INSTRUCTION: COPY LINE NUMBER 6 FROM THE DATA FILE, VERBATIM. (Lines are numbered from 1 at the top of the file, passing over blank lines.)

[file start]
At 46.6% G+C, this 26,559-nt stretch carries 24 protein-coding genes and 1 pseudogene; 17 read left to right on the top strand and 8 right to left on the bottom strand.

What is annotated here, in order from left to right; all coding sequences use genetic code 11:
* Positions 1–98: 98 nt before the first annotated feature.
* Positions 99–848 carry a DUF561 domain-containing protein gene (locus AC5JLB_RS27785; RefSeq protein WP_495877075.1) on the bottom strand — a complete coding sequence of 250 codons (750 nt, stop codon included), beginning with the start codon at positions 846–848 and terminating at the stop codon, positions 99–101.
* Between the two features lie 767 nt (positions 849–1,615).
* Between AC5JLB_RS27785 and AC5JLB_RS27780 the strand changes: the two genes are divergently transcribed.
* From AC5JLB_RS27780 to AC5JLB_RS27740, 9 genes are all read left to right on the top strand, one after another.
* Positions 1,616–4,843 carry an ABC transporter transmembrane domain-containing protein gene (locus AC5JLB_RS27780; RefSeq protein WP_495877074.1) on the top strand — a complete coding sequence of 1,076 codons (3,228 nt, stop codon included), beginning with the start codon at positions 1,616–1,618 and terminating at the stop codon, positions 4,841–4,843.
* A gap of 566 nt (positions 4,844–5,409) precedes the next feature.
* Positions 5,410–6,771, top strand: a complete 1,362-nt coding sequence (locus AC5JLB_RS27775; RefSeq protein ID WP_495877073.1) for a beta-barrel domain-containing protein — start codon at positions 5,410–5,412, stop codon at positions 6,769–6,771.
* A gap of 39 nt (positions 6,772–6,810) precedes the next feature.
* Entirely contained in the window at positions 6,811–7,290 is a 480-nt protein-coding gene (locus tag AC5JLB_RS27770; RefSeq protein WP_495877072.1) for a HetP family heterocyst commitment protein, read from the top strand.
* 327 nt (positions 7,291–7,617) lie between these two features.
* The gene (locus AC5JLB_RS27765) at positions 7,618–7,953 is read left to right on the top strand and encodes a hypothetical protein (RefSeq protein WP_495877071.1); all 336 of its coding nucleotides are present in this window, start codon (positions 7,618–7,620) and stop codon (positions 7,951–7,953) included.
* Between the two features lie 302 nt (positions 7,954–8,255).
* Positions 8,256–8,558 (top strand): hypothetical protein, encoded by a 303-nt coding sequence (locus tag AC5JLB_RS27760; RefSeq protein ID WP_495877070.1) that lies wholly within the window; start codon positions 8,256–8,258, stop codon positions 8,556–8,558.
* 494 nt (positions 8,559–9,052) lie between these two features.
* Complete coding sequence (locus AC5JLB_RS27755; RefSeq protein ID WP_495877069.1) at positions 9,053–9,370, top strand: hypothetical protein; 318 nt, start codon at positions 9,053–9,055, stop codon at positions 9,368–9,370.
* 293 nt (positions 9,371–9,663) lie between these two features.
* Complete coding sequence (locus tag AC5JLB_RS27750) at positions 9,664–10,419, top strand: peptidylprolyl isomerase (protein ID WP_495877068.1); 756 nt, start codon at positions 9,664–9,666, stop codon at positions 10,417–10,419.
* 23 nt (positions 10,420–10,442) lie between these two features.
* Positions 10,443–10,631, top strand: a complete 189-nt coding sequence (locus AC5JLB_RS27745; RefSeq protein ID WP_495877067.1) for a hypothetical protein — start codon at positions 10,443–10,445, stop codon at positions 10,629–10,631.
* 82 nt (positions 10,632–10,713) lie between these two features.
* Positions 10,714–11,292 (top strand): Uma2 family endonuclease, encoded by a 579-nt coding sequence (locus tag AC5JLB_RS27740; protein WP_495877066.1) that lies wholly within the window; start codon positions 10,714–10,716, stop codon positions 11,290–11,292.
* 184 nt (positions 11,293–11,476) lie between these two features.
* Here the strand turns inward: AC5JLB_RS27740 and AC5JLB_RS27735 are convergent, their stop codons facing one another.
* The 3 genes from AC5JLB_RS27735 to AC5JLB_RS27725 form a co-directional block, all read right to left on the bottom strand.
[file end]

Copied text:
* Between AC5JLB_RS27785 and AC5JLB_RS27780 the strand changes: the two genes are divergently transcribed.